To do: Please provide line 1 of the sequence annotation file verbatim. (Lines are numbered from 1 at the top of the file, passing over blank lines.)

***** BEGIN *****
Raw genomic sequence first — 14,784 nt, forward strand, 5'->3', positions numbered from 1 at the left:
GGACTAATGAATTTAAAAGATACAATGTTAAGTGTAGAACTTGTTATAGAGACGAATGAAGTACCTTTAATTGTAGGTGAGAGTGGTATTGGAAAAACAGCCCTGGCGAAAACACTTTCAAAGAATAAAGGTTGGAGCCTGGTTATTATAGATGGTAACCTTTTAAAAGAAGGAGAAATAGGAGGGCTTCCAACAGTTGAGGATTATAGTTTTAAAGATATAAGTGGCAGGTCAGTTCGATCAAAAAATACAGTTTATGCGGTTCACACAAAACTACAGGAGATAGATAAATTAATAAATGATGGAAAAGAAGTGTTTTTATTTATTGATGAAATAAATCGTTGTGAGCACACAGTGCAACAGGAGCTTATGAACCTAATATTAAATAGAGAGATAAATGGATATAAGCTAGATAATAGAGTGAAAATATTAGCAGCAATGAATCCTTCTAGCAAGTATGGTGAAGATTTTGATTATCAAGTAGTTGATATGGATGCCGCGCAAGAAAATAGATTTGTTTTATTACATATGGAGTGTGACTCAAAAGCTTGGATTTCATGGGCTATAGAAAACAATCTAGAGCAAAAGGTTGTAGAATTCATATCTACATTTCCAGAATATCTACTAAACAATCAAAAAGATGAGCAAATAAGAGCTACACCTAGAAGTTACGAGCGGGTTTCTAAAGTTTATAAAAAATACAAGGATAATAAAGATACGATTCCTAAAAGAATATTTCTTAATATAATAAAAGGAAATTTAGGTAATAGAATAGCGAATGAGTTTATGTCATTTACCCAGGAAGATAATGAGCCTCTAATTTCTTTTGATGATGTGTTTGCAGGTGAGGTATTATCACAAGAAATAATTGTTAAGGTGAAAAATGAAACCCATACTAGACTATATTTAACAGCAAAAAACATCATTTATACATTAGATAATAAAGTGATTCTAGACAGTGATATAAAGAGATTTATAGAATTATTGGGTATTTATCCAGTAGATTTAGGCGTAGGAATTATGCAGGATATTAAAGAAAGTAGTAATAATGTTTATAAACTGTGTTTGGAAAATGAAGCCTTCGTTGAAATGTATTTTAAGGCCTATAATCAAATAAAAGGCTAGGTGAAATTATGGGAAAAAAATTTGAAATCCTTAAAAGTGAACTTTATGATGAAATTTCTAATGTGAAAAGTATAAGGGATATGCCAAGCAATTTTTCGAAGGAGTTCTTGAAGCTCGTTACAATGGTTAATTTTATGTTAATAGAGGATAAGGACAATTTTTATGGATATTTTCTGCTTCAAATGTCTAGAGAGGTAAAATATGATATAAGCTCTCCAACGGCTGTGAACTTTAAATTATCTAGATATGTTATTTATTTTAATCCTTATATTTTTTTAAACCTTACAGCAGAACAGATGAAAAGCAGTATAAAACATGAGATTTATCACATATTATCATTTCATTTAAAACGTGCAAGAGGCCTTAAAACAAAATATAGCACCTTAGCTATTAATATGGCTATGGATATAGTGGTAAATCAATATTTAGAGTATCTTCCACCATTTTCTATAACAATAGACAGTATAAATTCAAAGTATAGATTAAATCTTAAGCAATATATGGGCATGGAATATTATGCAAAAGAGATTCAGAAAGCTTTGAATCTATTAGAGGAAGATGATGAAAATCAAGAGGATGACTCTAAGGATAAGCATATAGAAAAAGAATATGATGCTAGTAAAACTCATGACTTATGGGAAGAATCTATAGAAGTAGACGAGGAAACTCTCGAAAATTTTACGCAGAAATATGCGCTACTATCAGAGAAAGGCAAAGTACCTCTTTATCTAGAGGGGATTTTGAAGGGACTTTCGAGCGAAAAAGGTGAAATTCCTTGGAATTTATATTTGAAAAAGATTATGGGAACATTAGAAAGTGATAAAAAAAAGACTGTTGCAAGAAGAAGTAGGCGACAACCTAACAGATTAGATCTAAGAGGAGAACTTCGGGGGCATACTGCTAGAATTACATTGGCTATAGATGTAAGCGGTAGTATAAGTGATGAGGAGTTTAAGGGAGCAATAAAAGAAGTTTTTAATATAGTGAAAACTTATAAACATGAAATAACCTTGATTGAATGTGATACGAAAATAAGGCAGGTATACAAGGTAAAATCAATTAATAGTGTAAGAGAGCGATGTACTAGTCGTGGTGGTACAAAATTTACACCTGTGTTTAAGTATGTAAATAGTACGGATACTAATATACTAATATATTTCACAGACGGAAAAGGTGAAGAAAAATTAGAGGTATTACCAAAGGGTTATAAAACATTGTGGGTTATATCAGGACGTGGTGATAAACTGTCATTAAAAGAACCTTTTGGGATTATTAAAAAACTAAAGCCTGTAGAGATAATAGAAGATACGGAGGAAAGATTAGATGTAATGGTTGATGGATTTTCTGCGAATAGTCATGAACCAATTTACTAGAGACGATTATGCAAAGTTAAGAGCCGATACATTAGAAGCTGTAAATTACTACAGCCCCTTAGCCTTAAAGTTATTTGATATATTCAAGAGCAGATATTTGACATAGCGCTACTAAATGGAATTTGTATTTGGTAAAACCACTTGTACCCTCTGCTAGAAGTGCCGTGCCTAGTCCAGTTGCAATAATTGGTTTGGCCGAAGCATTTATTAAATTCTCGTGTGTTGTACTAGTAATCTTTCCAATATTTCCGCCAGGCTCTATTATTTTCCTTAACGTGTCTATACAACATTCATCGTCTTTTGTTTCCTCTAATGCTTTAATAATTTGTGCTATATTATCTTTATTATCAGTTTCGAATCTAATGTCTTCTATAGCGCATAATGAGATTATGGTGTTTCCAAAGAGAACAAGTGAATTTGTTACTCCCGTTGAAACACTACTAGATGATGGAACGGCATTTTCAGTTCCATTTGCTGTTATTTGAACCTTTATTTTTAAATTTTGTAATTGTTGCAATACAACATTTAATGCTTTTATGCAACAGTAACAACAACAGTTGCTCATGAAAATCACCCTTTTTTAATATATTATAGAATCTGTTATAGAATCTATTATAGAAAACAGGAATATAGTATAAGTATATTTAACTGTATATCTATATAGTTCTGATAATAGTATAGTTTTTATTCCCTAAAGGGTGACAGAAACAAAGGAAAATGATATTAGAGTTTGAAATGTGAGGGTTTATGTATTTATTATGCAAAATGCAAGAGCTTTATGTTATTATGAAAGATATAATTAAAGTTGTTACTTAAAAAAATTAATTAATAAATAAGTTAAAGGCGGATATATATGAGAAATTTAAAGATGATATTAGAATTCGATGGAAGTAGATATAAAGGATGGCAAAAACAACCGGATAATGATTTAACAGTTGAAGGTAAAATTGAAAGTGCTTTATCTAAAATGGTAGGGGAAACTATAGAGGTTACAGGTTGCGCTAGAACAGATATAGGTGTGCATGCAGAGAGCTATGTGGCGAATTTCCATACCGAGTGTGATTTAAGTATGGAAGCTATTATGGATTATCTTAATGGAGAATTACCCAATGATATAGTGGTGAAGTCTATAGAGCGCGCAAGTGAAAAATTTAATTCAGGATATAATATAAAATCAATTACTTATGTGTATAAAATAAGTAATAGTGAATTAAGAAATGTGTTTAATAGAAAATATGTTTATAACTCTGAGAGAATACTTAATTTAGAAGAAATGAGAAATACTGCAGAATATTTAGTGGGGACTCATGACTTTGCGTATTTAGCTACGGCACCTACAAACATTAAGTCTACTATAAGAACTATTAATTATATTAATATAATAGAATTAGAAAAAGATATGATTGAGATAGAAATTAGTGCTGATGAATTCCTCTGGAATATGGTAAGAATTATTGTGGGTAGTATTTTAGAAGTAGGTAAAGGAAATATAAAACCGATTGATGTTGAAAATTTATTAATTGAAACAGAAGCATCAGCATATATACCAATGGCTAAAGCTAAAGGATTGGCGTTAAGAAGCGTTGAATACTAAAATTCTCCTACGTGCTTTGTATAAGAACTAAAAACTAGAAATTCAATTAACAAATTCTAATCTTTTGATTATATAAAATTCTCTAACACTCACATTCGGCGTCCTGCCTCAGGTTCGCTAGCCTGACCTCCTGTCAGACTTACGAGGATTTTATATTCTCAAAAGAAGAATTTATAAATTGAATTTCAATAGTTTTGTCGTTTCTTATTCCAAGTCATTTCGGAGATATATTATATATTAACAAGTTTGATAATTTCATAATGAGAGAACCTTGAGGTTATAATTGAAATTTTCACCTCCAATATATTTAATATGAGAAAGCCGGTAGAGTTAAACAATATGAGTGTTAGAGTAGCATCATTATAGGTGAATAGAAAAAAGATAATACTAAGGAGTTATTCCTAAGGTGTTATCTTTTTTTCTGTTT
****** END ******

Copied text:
Raw genomic sequence first — 14,784 nt, forward strand, 5'->3', positions numbered from 1 at the left: